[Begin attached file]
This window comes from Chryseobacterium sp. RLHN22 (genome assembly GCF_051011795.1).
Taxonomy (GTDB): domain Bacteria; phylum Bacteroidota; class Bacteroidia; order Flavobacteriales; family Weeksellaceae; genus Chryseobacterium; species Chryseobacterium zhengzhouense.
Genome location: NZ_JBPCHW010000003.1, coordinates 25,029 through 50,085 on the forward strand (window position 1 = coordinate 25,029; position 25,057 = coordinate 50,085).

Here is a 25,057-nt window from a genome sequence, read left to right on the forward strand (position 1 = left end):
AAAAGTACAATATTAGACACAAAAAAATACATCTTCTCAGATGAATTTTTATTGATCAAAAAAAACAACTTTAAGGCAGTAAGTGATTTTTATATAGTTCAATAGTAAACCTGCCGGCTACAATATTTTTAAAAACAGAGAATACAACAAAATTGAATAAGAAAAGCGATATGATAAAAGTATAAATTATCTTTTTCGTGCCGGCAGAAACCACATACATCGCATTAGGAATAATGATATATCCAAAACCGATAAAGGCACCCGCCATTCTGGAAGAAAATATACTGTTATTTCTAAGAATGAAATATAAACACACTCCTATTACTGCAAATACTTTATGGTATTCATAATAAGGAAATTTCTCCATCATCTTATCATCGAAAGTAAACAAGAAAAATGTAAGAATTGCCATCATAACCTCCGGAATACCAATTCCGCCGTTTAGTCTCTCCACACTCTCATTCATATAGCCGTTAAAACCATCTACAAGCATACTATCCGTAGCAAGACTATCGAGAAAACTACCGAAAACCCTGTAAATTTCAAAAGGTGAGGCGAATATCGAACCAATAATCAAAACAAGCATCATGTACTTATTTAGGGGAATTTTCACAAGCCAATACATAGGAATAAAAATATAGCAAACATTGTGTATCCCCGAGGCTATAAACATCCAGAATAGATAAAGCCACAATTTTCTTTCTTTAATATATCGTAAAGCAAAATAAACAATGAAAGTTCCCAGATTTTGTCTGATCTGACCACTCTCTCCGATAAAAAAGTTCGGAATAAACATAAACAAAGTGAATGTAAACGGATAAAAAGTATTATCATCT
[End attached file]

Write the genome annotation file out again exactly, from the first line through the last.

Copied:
This window comes from Chryseobacterium sp. RLHN22 (genome assembly GCF_051011795.1).
Taxonomy (GTDB): domain Bacteria; phylum Bacteroidota; class Bacteroidia; order Flavobacteriales; family Weeksellaceae; genus Chryseobacterium; species Chryseobacterium zhengzhouense.
Genome location: NZ_JBPCHW010000003.1, coordinates 25,029 through 50,085 on the forward strand (window position 1 = coordinate 25,029; position 25,057 = coordinate 50,085).

Here is a 25,057-nt window from a genome sequence, read left to right on the forward strand (position 1 = left end):
AAAAGTACAATATTAGACACAAAAAAATACATCTTCTCAGATGAATTTTTATTGATCAAAAAAAACAACTTTAAGGCAGTAAGTGATTTTTATATAGTTCAATAGTAAACCTGCCGGCTACAATATTTTTAAAAACAGAGAATACAACAAAATTGAATAAGAAAAGCGATATGATAAAAGTATAAATTATCTTTTTCGTGCCGGCAGAAACCACATACATCGCATTAGGAATAATGATATATCCAAAACCGATAAAGGCACCCGCCATTCTGGAAGAAAATATACTGTTATTTCTAAGAATGAAATATAAACACACTCCTATTACTGCAAATACTTTATGGTATTCATAATAAGGAAATTTCTCCATCATCTTATCATCGAAAGTAAACAAGAAAAATGTAAGAATTGCCATCATAACCTCCGGAATACCAATTCCGCCGTTTAGTCTCTCCACACTCTCATTCATATAGCCGTTAAAACCATCTACAAGCATACTATCCGTAGCAAGACTATCGAGAAAACTACCGAAAACCCTGTAAATTTCAAAAGGTGAGGCGAATATCGAACCAATAATCAAAACAAGCATCATGTACTTATTTAGGGGAATTTTCACAAGCCAATACATAGGAATAAAAATATAGCAAACATTGTGTATCCCCGAGGCTATAAACATCCAGAATAGATAAAGCCACAATTTTCTTTCTTTAATATATCGTAAAGCAAAATAAACAATGAAAGTTCCCAGATTTTGTCTGATCTGACCACTCTCTCCGATAAAAAAGTTCGGAATAAACATAAACAAAGTGAATGTAAACGGATAAAAAGTATTATCATCT